Nevertheless, accident statistics reveal that ‘bad weather’ is reported as a contributing factor in the loss of one in five vessels. IMO, WMO and IHO should continue to work together to explore ways to further improve the accuracy and timeliness of weather forecasts and their transmission.
The challenges ahead
Climate change has led to more frequent extreme weather events, threatening livelihoods, especially in vulnerable communities. The maritime sector must be aware of the increased risks to shipping and ports due to more intense storms.
IMO and WMO organized the first joint symposium on Severe Weather at Sea: Towards Safety of Life at Sea and a Sustainable Blue Economy in 2019. Key areas needing urgent attention were identified, including the need for marine users to better understand weather and ocean data. 12 There are particular challenges for vessels trading in polar regions and for vessels not subject to mandatory IMO standards, such as small coastal cargo ships, large pleasure yachts and fishing vessels. There may be an abundance of commercial weather data available through mobile devices, but users need to know which data is authoritative.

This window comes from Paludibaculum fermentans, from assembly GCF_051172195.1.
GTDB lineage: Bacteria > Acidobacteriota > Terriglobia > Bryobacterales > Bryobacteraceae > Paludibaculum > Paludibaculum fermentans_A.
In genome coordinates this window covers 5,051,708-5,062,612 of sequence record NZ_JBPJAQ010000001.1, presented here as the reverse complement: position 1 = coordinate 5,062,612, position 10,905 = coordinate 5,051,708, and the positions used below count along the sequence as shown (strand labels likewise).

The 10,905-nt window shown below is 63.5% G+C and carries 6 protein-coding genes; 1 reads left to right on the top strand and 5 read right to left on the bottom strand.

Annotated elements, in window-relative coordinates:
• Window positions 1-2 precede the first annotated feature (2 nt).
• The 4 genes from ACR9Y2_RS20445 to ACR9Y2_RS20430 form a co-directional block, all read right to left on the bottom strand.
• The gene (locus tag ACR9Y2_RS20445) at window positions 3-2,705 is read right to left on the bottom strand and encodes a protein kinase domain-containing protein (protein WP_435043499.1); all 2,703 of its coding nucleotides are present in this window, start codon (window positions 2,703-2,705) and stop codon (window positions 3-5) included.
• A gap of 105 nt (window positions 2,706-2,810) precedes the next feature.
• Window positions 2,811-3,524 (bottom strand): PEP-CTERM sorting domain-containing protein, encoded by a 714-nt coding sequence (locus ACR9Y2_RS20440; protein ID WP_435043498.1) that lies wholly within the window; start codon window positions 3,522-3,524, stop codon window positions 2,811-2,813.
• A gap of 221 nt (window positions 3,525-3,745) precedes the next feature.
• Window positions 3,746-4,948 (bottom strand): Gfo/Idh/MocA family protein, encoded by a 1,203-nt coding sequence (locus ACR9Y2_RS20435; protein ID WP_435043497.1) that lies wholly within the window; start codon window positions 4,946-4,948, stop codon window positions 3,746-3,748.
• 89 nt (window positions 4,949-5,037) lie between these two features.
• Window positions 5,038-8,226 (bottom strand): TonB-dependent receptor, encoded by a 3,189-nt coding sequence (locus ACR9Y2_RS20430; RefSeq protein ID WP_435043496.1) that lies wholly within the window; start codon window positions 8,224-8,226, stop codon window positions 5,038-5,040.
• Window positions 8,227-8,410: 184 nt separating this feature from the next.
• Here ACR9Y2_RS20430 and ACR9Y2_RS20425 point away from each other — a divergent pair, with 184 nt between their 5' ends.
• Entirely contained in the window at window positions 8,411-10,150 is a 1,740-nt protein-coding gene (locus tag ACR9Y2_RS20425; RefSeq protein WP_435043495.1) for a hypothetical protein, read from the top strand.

These issues need to be resolved. The world focused on more immediate challenges during the COVID-19 pandemic, but is now eyeing a sustainable recovery. Throughout 2020 and into 2021, sailors and ships have continued to deliver vital goods, including food and medical supplies, in the face of enormous logistical challenges, particularly with respect to changing circumstances. crew globally. Keeping these seafarers safe from a variety of hazards, including weather-related hazards, must be a priority, as these seafarers are essential to global supply chains and economies around the world.
Weather data and forecasts will always be essential for shipping. IMO looks forward to continued cooperation with WMO in the years to come, to build on the systems established to date and ensure the resilience and responsiveness of meteo-ocean data for navigation. .
Source: By Heike Deggim, Director, Maritime Safety Division, IMO Secretariat